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Social brain connectome in humans and primates

Social brain connectome in humans and primates

By In Aiv Internship On July 3, 2019


Internship title: Social brain connectome in humans and primates

LABORATORY
Name: Institut du Cerveau et de la Moelle epiniere (ICM, Brain and Spine Institute)
Affiliation: Inserm U 1127, CNRS UMR 7225, Sorbonne Universités, UPMC Univ Paris 06 UMR S 1127
Address: Hôpital Pitié-Salpêtrière, 47 boulevard de l’Hôpital – 75013 Paris – France
E-mail: julia.sliwa@icm-institute.org

LAB Director
Name: Alexis Brice
Phone number: 0157274627
E-mail: alexis.brice@icm-institute.or

SUPERVISOR
Name: Julia Sliwa
Phone number: 0157274627
E-mail: julia.sliwa@icm-institute.org

Subject Keywords: neuroscience
big data
connectome
social cognition
primate species
Tools and methodologies: dynamic causal modeling
psycho-physiological interaction analysis
Granger causality
graph theory
diffusion weighted imaging analyses for anatomical connectivity
Summary of lab’s interests: How do brains of social beings make sense of their societies? We are investigating the neural and neuronal mechanisms that enable transformation of social percepts into social concepts. We use a combination of neuroimaging, neurophysiology, ethological tests, physiological recordings and large datasets analyses to pursue these questions.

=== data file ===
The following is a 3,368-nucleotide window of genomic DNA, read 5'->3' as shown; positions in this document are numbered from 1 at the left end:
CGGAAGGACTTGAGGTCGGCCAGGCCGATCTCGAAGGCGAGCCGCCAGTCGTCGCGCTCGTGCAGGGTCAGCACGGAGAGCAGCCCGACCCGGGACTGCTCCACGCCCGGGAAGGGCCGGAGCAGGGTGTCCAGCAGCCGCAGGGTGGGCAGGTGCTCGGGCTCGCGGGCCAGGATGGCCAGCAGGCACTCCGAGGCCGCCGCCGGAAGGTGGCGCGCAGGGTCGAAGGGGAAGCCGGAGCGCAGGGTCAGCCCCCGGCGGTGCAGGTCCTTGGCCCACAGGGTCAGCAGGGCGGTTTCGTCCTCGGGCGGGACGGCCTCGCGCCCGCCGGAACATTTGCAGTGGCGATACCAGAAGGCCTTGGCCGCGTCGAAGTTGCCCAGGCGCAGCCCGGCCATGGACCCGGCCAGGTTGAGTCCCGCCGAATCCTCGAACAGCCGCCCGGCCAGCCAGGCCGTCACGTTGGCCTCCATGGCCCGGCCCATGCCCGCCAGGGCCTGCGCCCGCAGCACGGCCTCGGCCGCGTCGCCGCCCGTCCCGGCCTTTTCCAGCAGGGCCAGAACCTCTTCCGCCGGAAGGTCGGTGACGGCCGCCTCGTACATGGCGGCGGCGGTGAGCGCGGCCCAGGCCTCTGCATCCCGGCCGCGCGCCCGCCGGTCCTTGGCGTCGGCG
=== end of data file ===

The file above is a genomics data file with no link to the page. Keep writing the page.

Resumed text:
Project summary: Primates, including humans and monkeys, are intensely social animals (Sliwa et al, Revue Primatologie 2019). To analyze our social environments, our brains make use of three networks of areas we uncovered recently (Sliwa & Freiwald, Science 2017). Yet we don’t know how these networks are connected to each other. The project aims at understanding both anatomical and functional connections between brain networks for social processing, with the goal of uncovering the social brain connectome of these two primate species. Questions include: 1. Which brain areas are nodes connecting brain networks together? 2. How is connectivity dynamically changing when watching different types of social or non-social scenes. The immediate outcome of this project will be a better understanding of how our brain biology evolved within the primate lineage. The far reaching goal will be to contribute knowledge to better model social cognition impairments often occurring in major psychiatric and neurological disorders (including schizophrenia, depression and autism). Functional and anatomical connectivity images have already been acquired for each human and monkey subject using fMRI and DWI. The project will focus on analyzing these sets of data, by adapting tools used for human brain connectivity analysis to be used with monkey brain images.
Interdisciplinary aspect of the project: The project lies at the intersection between neuroscience, comparative ethology and large data sets analysis. It will be perfectly fitted for a student interested in neuroscience, data science and primate societies. Having basic knowledge in coding in Matlab, Python, or a similar language would be a big plus.